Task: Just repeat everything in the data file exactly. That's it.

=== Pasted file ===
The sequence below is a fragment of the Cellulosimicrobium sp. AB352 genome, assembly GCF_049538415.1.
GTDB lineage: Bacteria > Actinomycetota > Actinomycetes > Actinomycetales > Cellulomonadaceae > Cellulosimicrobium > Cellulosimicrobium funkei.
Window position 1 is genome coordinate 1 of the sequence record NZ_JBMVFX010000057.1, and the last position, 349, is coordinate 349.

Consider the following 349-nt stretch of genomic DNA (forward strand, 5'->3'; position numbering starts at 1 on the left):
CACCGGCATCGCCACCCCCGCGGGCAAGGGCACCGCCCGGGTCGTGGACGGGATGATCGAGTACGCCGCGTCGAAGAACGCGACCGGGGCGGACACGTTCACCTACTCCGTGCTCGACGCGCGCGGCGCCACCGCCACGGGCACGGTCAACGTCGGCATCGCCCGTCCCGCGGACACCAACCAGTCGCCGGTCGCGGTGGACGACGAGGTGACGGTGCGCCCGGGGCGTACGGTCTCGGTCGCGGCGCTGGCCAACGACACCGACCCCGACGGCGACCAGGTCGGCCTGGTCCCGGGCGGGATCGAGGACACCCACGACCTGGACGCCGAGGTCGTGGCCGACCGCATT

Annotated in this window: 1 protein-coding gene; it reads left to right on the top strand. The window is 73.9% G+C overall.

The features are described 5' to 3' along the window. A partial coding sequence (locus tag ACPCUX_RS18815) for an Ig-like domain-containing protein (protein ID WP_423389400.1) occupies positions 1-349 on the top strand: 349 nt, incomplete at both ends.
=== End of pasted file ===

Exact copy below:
The sequence below is a fragment of the Cellulosimicrobium sp. AB352 genome, assembly GCF_049538415.1.
GTDB lineage: Bacteria > Actinomycetota > Actinomycetes > Actinomycetales > Cellulomonadaceae > Cellulosimicrobium > Cellulosimicrobium funkei.
Window position 1 is genome coordinate 1 of the sequence record NZ_JBMVFX010000057.1, and the last position, 349, is coordinate 349.

Consider the following 349-nt stretch of genomic DNA (forward strand, 5'->3'; position numbering starts at 1 on the left):
CACCGGCATCGCCACCCCCGCGGGCAAGGGCACCGCCCGGGTCGTGGACGGGATGATCGAGTACGCCGCGTCGAAGAACGCGACCGGGGCGGACACGTTCACCTACTCCGTGCTCGACGCGCGCGGCGCCACCGCCACGGGCACGGTCAACGTCGGCATCGCCCGTCCCGCGGACACCAACCAGTCGCCGGTCGCGGTGGACGACGAGGTGACGGTGCGCCCGGGGCGTACGGTCTCGGTCGCGGCGCTGGCCAACGACACCGACCCCGACGGCGACCAGGTCGGCCTGGTCCCGGGCGGGATCGAGGACACCCACGACCTGGACGCCGAGGTCGTGGCCGACCGCATT

Annotated in this window: 1 protein-coding gene; it reads left to right on the top strand. The window is 73.9% G+C overall.

The features are described 5' to 3' along the window. A partial coding sequence (locus tag ACPCUX_RS18815) for an Ig-like domain-containing protein (protein ID WP_423389400.1) occupies positions 1-349 on the top strand: 349 nt, incomplete at both ends.